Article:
Bernard had always been easily distracted. He could be trotting down the road to get the newspaper and on the way, he’d see a crow with a bit of ham heading down a side street. He’d quickly veer off after it - but then there’d be an intriguing hedge with an enticing scent and he’d feel the need to squeeze himself through that - when suddenly a procession of white rats playing gold tubas would go past, and before he knew it, he’d be dancing the highland fling up a distant mountain. When he eventually got to the paper it would often be a whole different day’s edition.
Possibly it wasn’t just distraction, perhaps some minor time travel was involved as many people are able to do without even realising. You probably know some of them.
They’ll be “just grabbing a coat” and an hour later they emerge like nothing just happened – which it didn’t, for them. They show up on the wrong day to appointments, or they seem to have devoured their meal while you briefly glanced away, and some other reason gets blamed instead of the real one: that they accidentally drifted through a small Time Tunnel which sent them very slightly forwards or backwards in time.
Aside from a couple of wild expeditions that had led him inadvertently through some minor tunnels, an hour or a day here and there, Bernard had lived a pretty ordinary life going steadily forwards in time. That is, until a certain day in early summer when he found a particularly good dumpster to rummage in.
It could have been the magical looking clock he consumed, or the week old tacos he gobbled, who could say – but from that day forward, or rather backwards, or sideways – life was never the same again for Bernard. Suddenly he could see the Time Tunnels, and even read their signs, should he be inclined. He was thus able to intentionally amble through time, and I say amble, because although he had a newfound power of time travel, his character of roving leisurely and getting side-tracked by exciting things along the way did not change. In fact, he moved so slowly and distractedly that he was often still bringing his back legs out of one tunnel when the front legs had gone through the next one. Because of this, you can find him – or parts of his great furry body – spread throughout most times in history (and the future). Have you ever thought you glimpsed something out of the corner of your eye and then there was nothing there?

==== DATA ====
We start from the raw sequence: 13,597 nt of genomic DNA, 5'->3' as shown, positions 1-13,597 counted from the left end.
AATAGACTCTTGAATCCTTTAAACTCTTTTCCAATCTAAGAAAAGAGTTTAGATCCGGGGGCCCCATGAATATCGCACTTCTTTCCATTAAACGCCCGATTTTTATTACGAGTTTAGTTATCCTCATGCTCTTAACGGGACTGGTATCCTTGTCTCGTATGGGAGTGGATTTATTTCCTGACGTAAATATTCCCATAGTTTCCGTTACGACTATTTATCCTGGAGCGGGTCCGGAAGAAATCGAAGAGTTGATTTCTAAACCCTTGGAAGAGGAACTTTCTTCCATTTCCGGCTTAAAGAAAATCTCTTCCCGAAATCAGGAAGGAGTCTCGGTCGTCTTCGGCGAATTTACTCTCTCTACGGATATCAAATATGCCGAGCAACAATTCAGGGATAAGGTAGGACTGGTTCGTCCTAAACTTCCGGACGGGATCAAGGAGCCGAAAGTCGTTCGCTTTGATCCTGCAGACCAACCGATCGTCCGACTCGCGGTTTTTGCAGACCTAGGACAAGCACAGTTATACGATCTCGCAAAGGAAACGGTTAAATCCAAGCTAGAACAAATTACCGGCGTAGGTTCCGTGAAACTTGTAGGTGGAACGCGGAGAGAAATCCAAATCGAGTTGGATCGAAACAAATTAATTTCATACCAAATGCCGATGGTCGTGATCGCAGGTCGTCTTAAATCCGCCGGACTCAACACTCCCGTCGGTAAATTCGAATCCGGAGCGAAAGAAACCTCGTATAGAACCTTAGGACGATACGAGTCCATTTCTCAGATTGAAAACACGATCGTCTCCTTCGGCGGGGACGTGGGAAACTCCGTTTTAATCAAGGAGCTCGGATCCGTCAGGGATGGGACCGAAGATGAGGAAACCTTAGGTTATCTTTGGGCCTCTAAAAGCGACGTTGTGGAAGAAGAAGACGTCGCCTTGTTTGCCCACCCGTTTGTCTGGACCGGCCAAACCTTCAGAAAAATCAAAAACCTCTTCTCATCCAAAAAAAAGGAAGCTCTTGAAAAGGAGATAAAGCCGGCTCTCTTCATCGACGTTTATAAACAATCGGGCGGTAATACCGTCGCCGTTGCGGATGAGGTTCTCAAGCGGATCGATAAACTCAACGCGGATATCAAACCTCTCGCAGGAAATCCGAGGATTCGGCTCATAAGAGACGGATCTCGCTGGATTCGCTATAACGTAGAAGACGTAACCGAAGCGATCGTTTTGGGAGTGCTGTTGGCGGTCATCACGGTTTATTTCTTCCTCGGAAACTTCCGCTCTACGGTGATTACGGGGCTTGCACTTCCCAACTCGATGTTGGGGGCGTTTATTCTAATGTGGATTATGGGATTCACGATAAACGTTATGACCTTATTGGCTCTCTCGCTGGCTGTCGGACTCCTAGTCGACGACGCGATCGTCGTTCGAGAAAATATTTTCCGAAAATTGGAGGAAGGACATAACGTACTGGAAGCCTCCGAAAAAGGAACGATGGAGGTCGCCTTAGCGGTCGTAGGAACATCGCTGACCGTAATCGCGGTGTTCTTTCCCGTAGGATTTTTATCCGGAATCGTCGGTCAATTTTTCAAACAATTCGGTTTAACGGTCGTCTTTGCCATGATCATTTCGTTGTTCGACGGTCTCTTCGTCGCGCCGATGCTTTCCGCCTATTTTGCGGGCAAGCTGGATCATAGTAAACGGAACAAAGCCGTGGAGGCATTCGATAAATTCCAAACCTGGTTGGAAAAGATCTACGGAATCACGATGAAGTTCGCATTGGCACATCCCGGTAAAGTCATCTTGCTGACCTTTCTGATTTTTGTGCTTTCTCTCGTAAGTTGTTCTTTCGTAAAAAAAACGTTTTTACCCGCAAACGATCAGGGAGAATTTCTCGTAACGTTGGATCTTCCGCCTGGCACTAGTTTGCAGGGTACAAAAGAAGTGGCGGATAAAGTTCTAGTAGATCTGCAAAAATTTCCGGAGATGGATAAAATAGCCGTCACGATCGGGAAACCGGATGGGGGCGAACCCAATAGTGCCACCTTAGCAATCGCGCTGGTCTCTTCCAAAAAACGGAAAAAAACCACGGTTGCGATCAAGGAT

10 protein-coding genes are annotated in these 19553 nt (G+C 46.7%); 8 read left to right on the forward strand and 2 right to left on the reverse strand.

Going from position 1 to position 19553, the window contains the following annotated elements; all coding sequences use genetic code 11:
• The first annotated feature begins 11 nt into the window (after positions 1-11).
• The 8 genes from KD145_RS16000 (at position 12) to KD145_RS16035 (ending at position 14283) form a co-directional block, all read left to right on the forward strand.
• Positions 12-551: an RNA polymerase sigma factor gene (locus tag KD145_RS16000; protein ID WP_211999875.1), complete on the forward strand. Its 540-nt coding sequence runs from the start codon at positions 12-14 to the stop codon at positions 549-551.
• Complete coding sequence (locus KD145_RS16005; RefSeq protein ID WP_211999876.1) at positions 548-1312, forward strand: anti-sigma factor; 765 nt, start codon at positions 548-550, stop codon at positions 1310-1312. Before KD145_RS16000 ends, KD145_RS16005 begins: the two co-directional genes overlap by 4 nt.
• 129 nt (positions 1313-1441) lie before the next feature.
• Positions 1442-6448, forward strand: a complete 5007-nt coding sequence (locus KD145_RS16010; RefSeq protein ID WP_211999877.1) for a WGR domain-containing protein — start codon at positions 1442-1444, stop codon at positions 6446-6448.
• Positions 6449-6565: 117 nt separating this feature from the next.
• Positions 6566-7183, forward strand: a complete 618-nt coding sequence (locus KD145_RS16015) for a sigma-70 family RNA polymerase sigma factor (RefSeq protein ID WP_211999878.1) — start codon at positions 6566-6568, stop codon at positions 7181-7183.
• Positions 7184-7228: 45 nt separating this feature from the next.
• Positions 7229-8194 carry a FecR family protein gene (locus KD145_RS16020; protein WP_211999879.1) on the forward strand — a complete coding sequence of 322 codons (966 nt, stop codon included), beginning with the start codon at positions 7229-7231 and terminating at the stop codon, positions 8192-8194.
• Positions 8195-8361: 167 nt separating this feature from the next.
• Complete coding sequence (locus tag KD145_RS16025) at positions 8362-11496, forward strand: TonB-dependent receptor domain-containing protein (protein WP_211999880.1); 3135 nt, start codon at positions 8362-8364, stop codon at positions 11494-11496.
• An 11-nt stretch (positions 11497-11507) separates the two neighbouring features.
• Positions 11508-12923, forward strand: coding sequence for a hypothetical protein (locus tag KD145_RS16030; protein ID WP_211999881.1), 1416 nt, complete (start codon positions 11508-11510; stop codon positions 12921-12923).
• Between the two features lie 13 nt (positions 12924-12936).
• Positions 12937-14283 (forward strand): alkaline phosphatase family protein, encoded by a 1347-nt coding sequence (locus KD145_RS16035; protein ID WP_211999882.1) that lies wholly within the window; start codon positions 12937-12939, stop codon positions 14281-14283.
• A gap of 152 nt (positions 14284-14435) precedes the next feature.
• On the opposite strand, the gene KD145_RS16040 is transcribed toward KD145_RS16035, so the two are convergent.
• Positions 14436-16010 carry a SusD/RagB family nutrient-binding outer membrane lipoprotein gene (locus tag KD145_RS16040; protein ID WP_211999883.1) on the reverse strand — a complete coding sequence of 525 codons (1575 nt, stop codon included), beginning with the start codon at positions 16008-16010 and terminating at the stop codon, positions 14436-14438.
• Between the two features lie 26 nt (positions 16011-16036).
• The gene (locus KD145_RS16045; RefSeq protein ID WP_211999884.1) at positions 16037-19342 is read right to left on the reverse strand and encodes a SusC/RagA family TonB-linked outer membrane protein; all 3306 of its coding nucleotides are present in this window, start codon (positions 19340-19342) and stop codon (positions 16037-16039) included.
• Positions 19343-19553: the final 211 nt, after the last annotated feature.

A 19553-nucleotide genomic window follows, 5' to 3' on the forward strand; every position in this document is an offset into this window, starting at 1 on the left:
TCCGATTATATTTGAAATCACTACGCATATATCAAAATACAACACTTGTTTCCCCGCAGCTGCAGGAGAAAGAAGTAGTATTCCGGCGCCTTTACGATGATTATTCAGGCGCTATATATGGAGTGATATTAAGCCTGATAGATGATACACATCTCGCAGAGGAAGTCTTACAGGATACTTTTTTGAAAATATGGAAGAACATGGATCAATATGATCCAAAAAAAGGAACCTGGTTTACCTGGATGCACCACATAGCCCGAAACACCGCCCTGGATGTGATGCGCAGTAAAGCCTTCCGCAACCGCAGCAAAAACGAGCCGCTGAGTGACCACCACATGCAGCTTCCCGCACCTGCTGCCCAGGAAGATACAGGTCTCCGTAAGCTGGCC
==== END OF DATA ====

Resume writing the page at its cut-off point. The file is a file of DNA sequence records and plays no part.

Or perhaps just his snout, or a paw.
On his travels, he learnt about the rich history of dogs and the different eras they lived in. He saw the many fashions they wore, from glorious ruffs and puffs, to wolf tooth earrings and bone collars, and a short and very strange phase of catsuits.
He particularly relished the era where it was understood that dogs sniffing poles and strange looking patches on walls was an important dog communication system – mostly news and messages with a sprinkle of gossip and love notes, and sometimes great works of literature split into chapters across the town - and that it was rude to pull your dog away before they had added to the conversation themselves. The walks were longer in those times.
He also enjoyed the era where cats and dogs were the best of friends and went on picnics and danced in the moonlight together, howling and yowling and getting up to all sorts of antics before The Great Falling Out (no one knows what it was about, not even the parties involved, but the feud has now passed down through the generations).
But his favourite time was one in the future where a new type of tree had sprung up and the plains of Klah had turned to forests. The trees grew beautiful yellow buds throughout the year, and when they were ready, they burst open, showering the forest with seeds just like the bouncy tennis balls which Bernard loved to chase. In this moment, nothing could distract him, and he moved so fast that anyone observing wondered if he was time travelling.